There are more general questions about the circumstances in which it's okay to disinvite or veto (or no-platform) speakers. I'm leaning very heavily against doing so, though there will be extreme situations, and as I've often said I am not an absolutist about such issues. However, the Namazie case illustrates yet again how well-intentioned rules and restrictions can soon become overly broad, and even perverse, in their application by zealots.

Sometimes bad decisions can be reversed, as happened here, but not everyone has the time, energy, resources, and support for the fight.

It's best to subject restrictions such as these to careful and sceptical scrutiny when they are proposed in the first place. It's best, too, to have a bias toward very narrow application of such rules, once they're in place, restricting them as far as possible to extreme, unusual circumstances.

Saturday, September 26, 2015

Maryam Namazie no-platformed at the University of Warwick

Maryam Namazie makes an essential point at the end of her chapter in 50 Voices of Disbelief (the book that I co-edited with Udo Schuklenk, published in 2009). It is, she insists, crucially important that we be free to criticise and ridicule religion, including Islam, and particularly political Islam:
Offensive or not, Islam and political Islam must be open to all forms of criticism and ridicule, particularly in this day and age. Not a second passes without some atrocity being committed by this movement. It hangs people from cranes and lamp posts, it stones people to death—in the twenty-first century—with the law even specifying the size of the stone to be used; it murders girls in cold blood at their school gates. It must be criticized and ridiculed because that is very often all that a resisting population has to oppose it. That is how, throughout history, reaction has been pushed back and citizens protected. And so it must again.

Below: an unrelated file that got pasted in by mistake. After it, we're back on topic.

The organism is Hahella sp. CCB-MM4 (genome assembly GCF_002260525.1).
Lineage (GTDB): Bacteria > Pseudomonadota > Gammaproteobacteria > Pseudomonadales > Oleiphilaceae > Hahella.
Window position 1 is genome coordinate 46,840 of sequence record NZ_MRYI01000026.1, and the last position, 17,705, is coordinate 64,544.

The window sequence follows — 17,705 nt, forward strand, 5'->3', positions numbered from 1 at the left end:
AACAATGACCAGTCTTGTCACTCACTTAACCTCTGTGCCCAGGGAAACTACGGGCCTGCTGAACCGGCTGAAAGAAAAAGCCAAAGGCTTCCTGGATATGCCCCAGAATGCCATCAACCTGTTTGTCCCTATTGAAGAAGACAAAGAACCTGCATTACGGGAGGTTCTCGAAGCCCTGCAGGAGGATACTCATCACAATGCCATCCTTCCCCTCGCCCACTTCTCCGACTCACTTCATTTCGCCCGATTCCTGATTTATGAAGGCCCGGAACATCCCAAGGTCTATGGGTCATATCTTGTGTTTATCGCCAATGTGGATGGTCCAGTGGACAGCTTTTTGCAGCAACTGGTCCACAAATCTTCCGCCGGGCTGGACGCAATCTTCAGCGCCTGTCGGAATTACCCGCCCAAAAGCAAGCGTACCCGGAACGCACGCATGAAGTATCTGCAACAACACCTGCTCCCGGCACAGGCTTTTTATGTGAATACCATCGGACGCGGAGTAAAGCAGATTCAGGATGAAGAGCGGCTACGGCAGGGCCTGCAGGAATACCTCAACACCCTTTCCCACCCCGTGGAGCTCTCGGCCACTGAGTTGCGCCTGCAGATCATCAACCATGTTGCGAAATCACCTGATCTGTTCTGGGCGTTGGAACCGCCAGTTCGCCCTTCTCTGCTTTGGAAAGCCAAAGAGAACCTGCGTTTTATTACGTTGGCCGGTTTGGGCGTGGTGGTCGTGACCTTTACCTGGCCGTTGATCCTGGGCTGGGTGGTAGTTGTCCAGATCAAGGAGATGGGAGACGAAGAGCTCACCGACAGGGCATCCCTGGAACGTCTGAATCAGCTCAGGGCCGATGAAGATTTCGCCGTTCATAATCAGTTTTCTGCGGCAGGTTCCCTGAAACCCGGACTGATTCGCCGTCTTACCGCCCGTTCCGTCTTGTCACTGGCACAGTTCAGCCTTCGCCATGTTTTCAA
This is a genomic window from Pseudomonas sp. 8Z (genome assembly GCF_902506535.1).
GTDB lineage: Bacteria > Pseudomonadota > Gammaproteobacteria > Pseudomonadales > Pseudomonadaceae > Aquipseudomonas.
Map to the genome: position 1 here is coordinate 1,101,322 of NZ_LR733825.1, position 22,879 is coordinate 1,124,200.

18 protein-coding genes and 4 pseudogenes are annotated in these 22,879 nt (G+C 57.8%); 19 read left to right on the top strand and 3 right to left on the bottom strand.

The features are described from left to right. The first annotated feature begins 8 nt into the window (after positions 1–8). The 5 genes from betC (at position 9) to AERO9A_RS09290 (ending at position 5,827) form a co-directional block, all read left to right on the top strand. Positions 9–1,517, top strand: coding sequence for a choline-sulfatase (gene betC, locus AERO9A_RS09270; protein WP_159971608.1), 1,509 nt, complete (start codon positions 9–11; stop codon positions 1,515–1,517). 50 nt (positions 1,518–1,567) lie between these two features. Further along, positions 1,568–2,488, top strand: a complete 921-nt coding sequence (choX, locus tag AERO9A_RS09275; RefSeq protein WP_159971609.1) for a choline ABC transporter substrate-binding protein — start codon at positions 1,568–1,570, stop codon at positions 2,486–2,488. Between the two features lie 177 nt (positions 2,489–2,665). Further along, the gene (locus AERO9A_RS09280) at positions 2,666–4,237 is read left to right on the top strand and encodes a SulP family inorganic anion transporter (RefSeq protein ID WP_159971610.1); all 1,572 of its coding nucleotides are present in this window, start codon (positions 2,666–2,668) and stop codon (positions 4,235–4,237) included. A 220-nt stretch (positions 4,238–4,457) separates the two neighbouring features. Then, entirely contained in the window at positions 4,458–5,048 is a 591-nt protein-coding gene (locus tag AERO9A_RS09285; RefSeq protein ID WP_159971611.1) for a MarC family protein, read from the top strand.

This is the sort of view that has apparently led to Namazie being no-platformed by the student body at the University of Warwick. But we must be free to put such views.

Maryam Namazie should be able to speak without impediment. She has an important viewpoint that warrants expression and discussion.

More generally, no-platformings and disinvitations have become a plague (and an embarrassment) at universities. Can they ever be justified? Yes, I can think of circumstances where they might be. I'm not an absolutist about this. I can think of one case, several years ago, where I supported a campaign for a disinvitation, and I can't work up too much guilt about it. I.e. it wasn't a bad call in the circumstances applying back then.

But in the social and political environment of 2015, when the whole business of no-platforming and "disinvitation season" has become such a problem, I would be unwilling to muddy the waters and support a disinvitation except if the most exceptional and extreme situation arose (e.g. someone blatantly inciting acts of violence). The priority right now is pretty much - just stop doing this.

Friday, September 25, 2015

Updates to my website and curriculum vitae

I've been updating my personal website, which was overdue for some love and care. Do feel free to check it out, including all the links. There are some good samples of my work on the site, as you'll see. There's also extensive (though incomplete) bibliographical information.

In particular, I've revised and updated my curriculum vitae for anybody who might be interested.